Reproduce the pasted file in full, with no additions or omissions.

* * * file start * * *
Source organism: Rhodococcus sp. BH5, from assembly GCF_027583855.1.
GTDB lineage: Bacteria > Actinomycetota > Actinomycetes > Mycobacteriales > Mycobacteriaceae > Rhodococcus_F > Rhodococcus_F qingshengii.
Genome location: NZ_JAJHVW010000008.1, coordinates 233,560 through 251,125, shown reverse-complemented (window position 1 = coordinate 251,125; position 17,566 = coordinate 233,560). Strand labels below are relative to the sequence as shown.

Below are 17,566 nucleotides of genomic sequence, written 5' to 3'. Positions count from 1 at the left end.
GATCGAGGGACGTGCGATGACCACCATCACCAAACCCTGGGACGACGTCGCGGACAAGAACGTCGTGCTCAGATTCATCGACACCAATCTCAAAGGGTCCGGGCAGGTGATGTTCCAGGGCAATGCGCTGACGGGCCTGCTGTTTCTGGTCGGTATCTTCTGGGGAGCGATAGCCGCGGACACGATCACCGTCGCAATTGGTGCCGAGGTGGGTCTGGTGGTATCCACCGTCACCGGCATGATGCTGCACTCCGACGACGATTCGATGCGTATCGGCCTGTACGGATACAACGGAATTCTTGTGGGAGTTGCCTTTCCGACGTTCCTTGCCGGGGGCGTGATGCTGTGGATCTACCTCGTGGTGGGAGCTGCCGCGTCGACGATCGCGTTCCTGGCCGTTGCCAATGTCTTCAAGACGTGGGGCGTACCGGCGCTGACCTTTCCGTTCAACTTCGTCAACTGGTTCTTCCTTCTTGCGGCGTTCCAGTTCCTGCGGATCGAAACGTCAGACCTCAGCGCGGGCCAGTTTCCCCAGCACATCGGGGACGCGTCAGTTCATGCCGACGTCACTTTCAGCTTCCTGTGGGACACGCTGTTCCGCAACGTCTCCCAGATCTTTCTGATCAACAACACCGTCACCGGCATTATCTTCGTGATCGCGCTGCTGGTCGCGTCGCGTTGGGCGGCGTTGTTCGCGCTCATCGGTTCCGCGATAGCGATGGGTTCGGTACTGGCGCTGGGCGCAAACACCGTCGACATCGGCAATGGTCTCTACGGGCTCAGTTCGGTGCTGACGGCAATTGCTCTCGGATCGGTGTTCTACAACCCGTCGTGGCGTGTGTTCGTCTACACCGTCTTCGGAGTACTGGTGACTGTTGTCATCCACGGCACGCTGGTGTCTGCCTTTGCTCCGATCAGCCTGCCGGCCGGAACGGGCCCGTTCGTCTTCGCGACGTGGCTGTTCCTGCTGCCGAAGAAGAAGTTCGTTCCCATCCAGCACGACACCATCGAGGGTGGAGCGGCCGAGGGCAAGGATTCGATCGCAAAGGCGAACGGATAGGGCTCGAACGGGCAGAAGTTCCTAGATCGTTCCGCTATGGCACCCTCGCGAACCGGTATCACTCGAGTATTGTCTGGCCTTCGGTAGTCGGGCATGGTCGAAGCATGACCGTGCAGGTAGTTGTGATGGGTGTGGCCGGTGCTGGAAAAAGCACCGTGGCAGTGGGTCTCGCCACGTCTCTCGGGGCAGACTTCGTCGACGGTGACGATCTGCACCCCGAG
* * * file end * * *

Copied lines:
Source organism: Rhodococcus sp. BH5, from assembly GCF_027583855.1.
GTDB lineage: Bacteria > Actinomycetota > Actinomycetes > Mycobacteriales > Mycobacteriaceae > Rhodococcus_F > Rhodococcus_F qingshengii.
Genome location: NZ_JAJHVW010000008.1, coordinates 233,560 through 251,125, shown reverse-complemented (window position 1 = coordinate 251,125; position 17,566 = coordinate 233,560). Strand labels below are relative to the sequence as shown.

Below are 17,566 nucleotides of genomic sequence, written 5' to 3'. Positions count from 1 at the left end.
GATCGAGGGACGTGCGATGACCACCATCACCAAACCCTGGGACGACGTCGCGGACAAGAACGTCGTGCTCAGATTCATCGACACCAATCTCAAAGGGTCCGGGCAGGTGATGTTCCAGGGCAATGCGCTGACGGGCCTGCTGTTTCTGGTCGGTATCTTCTGGGGAGCGATAGCCGCGGACACGATCACCGTCGCAATTGGTGCCGAGGTGGGTCTGGTGGTATCCACCGTCACCGGCATGATGCTGCACTCCGACGACGATTCGATGCGTATCGGCCTGTACGGATACAACGGAATTCTTGTGGGAGTTGCCTTTCCGACGTTCCTTGCCGGGGGCGTGATGCTGTGGATCTACCTCGTGGTGGGAGCTGCCGCGTCGACGATCGCGTTCCTGGCCGTTGCCAATGTCTTCAAGACGTGGGGCGTACCGGCGCTGACCTTTCCGTTCAACTTCGTCAACTGGTTCTTCCTTCTTGCGGCGTTCCAGTTCCTGCGGATCGAAACGTCAGACCTCAGCGCGGGCCAGTTTCCCCAGCACATCGGGGACGCGTCAGTTCATGCCGACGTCACTTTCAGCTTCCTGTGGGACACGCTGTTCCGCAACGTCTCCCAGATCTTTCTGATCAACAACACCGTCACCGGCATTATCTTCGTGATCGCGCTGCTGGTCGCGTCGCGTTGGGCGGCGTTGTTCGCGCTCATCGGTTCCGCGATAGCGATGGGTTCGGTACTGGCGCTGGGCGCAAACACCGTCGACATCGGCAATGGTCTCTACGGGCTCAGTTCGGTGCTGACGGCAATTGCTCTCGGATCGGTGTTCTACAACCCGTCGTGGCGTGTGTTCGTCTACACCGTCTTCGGAGTACTGGTGACTGTTGTCATCCACGGCACGCTGGTGTCTGCCTTTGCTCCGATCAGCCTGCCGGCCGGAACGGGCCCGTTCGTCTTCGCGACGTGGCTGTTCCTGCTGCCGAAGAAGAAGTTCGTTCCCATCCAGCACGACACCATCGAGGGTGGAGCGGCCGAGGGCAAGGATTCGATCGCAAAGGCGAACGGATAGGGCTCGAACGGGCAGAAGTTCCTAGATCGTTCCGCTATGGCACCCTCGCGAACCGGTATCACTCGAGTATTGTCTGGCCTTCGGTAGTCGGGCATGGTCGAAGCATGACCGTGCAGGTAGTTGTGATGGGTGTGGCCGGTGCTGGAAAAAGCACCGTGGCAGTGGGTCTCGCCACGTCTCTCGGGGCAGACTTCGTCGACGGTGACGATCTGCACCCCGAG